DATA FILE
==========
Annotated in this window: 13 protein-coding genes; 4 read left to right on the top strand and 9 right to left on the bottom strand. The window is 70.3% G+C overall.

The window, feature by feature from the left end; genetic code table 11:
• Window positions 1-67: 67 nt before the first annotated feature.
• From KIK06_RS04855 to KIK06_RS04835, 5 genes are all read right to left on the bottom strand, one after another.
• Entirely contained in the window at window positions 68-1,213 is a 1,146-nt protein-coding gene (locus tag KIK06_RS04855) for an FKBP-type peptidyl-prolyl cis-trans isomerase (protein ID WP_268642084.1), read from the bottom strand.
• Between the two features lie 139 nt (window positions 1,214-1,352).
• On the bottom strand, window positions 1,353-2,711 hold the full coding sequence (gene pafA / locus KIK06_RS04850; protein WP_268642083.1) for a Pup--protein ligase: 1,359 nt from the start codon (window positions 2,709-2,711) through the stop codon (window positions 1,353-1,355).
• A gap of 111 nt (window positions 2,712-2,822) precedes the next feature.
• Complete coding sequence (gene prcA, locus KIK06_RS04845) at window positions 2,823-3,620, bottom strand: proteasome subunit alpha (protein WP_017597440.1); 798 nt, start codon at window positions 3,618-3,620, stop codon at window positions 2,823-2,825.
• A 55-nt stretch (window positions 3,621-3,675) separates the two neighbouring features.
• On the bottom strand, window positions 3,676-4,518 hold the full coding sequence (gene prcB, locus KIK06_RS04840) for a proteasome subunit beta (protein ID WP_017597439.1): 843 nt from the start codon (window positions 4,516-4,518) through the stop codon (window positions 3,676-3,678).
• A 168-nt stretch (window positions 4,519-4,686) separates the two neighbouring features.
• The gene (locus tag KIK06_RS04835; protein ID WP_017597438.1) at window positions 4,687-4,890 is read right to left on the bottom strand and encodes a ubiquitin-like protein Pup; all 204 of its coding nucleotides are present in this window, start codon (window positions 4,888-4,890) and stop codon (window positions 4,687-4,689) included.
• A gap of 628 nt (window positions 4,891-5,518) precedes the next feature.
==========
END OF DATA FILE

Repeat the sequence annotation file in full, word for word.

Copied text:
Annotated in this window: 13 protein-coding genes; 4 read left to right on the top strand and 9 right to left on the bottom strand. The window is 70.3% G+C overall.

The window, feature by feature from the left end; genetic code table 11:
• Window positions 1-67: 67 nt before the first annotated feature.
• From KIK06_RS04855 to KIK06_RS04835, 5 genes are all read right to left on the bottom strand, one after another.
• Entirely contained in the window at window positions 68-1,213 is a 1,146-nt protein-coding gene (locus tag KIK06_RS04855) for an FKBP-type peptidyl-prolyl cis-trans isomerase (protein ID WP_268642084.1), read from the bottom strand.
• Between the two features lie 139 nt (window positions 1,214-1,352).
• On the bottom strand, window positions 1,353-2,711 hold the full coding sequence (gene pafA / locus KIK06_RS04850; protein WP_268642083.1) for a Pup--protein ligase: 1,359 nt from the start codon (window positions 2,709-2,711) through the stop codon (window positions 1,353-1,355).
• A gap of 111 nt (window positions 2,712-2,822) precedes the next feature.
• Complete coding sequence (gene prcA, locus KIK06_RS04845) at window positions 2,823-3,620, bottom strand: proteasome subunit alpha (protein WP_017597440.1); 798 nt, start codon at window positions 3,618-3,620, stop codon at window positions 2,823-2,825.
• A 55-nt stretch (window positions 3,621-3,675) separates the two neighbouring features.
• On the bottom strand, window positions 3,676-4,518 hold the full coding sequence (gene prcB, locus KIK06_RS04840) for a proteasome subunit beta (protein ID WP_017597439.1): 843 nt from the start codon (window positions 4,516-4,518) through the stop codon (window positions 3,676-3,678).
• A 168-nt stretch (window positions 4,519-4,686) separates the two neighbouring features.
• The gene (locus tag KIK06_RS04835; protein ID WP_017597438.1) at window positions 4,687-4,890 is read right to left on the bottom strand and encodes a ubiquitin-like protein Pup; all 204 of its coding nucleotides are present in this window, start codon (window positions 4,888-4,890) and stop codon (window positions 4,687-4,689) included.
• A gap of 628 nt (window positions 4,891-5,518) precedes the next feature.